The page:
The consumers sued the company for its deceitful tactics under the Credit Repair Organization Act (“CROA”) and California’s Unfair Competition Law. The credit providers challenged the lawsuit and argued that the fine print of the credit card contract contained a clause requiring consumers to settle all disputes in binding arbitration and prohibiting them from suing. However, the Ninth Circuit upheld the district court’s ruling that CROA voids the arbitration clause because it “specifically prohibits provisions disallowing any waiver of a consumer’s right to sue in court for CROA violations.” The consumers alleged that the deceitful claims violated CROA and argued that the plain language of the statute states that credit card agreements must inform consumers of the following: “You have the right to sue a credit repair organization that violates the Credit Repair Organization Act.” (emphasis added)
The credit providers and the Ninth Circuit dissenters claimed that CROA only requires a disclosure of the right to sue but does not create that right. The majority described the logical absurdity of such an argument: “Under such a reading, Congress, whose purpose in enacting the statute included protecting consumers from misinformation…drafted a statute which requires credit repair organizations to misinform consumers about a fictional right.” The credit providers appealed the decision and the Supreme Court agreed to hear the case.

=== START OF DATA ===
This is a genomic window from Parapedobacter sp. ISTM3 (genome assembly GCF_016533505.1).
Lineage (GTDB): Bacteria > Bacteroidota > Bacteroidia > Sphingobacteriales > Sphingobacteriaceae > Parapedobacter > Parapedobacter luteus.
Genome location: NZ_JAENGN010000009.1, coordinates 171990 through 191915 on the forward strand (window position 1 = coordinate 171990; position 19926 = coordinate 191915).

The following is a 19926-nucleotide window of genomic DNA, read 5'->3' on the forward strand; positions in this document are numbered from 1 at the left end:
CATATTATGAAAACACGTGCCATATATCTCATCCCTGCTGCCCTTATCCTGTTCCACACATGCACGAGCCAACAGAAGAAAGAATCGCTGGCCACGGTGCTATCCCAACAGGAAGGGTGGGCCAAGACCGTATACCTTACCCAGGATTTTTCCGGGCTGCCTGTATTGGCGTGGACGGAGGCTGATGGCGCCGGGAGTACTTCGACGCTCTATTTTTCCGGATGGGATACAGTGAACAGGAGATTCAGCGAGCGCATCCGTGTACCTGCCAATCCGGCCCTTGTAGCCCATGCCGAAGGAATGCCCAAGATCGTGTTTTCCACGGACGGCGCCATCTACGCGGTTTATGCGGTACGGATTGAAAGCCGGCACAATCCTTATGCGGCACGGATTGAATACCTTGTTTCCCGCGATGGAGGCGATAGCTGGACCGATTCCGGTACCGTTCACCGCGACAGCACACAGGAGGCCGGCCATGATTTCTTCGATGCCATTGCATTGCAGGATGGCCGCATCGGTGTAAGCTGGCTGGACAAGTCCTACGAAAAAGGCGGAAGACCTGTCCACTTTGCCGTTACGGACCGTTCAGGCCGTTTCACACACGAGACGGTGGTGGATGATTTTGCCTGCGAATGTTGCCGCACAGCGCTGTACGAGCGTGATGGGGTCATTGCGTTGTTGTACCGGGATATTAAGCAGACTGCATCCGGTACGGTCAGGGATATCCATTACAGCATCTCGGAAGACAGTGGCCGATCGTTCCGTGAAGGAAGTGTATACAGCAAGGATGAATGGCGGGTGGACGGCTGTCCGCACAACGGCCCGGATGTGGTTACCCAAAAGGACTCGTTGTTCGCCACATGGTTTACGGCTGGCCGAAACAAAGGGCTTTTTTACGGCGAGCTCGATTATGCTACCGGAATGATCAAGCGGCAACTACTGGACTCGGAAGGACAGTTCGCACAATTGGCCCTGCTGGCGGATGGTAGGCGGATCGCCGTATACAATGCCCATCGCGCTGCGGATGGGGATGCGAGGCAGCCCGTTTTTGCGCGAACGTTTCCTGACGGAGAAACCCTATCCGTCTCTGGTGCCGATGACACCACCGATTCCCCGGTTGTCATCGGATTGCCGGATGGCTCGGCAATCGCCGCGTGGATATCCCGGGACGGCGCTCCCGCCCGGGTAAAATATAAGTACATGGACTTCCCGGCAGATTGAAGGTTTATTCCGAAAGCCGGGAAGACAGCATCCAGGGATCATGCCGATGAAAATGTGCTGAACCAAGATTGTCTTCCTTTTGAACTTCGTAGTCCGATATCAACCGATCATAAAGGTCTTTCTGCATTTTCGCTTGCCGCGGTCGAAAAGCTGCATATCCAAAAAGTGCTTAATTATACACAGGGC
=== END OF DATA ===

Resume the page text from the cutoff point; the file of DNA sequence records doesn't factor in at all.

If the Supreme Court rules in favor of the credit providers, cheated consumers will be denied access to courtroom justice in defiance of the plain language of a law designed to prevent such an outcome.